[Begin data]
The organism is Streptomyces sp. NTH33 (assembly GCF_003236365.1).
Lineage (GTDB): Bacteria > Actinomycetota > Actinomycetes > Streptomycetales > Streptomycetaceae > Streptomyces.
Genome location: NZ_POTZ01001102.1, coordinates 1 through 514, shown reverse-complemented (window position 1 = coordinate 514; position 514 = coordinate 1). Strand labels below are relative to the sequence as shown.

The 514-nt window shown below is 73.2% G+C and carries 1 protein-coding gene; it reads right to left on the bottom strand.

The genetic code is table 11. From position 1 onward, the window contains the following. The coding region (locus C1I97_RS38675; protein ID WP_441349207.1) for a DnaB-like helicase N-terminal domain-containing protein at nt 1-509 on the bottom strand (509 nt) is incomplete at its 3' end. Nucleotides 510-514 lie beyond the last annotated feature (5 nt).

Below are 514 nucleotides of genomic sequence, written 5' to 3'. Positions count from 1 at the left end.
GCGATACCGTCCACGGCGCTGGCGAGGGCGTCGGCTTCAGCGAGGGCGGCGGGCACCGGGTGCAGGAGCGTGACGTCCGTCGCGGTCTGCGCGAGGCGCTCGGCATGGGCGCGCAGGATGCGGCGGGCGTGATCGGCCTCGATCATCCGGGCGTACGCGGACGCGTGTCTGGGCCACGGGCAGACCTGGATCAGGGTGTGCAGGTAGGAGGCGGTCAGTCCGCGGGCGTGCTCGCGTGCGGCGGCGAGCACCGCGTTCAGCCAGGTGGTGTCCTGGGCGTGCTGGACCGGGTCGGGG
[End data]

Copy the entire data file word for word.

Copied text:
The organism is Streptomyces sp. NTH33 (assembly GCF_003236365.1).
Lineage (GTDB): Bacteria > Actinomycetota > Actinomycetes > Streptomycetales > Streptomycetaceae > Streptomyces.
Genome location: NZ_POTZ01001102.1, coordinates 1 through 514, shown reverse-complemented (window position 1 = coordinate 514; position 514 = coordinate 1). Strand labels below are relative to the sequence as shown.

The 514-nt window shown below is 73.2% G+C and carries 1 protein-coding gene; it reads right to left on the bottom strand.

The genetic code is table 11. From position 1 onward, the window contains the following. The coding region (locus C1I97_RS38675; protein ID WP_441349207.1) for a DnaB-like helicase N-terminal domain-containing protein at nt 1-509 on the bottom strand (509 nt) is incomplete at its 3' end. Nucleotides 510-514 lie beyond the last annotated feature (5 nt).

Below are 514 nucleotides of genomic sequence, written 5' to 3'. Positions count from 1 at the left end.
GCGATACCGTCCACGGCGCTGGCGAGGGCGTCGGCTTCAGCGAGGGCGGCGGGCACCGGGTGCAGGAGCGTGACGTCCGTCGCGGTCTGCGCGAGGCGCTCGGCATGGGCGCGCAGGATGCGGCGGGCGTGATCGGCCTCGATCATCCGGGCGTACGCGGACGCGTGTCTGGGCCACGGGCAGACCTGGATCAGGGTGTGCAGGTAGGAGGCGGTCAGTCCGCGGGCGTGCTCGCGTGCGGCGGCGAGCACCGCGTTCAGCCAGGTGGTGTCCTGGGCGTGCTGGACCGGGTCGGGG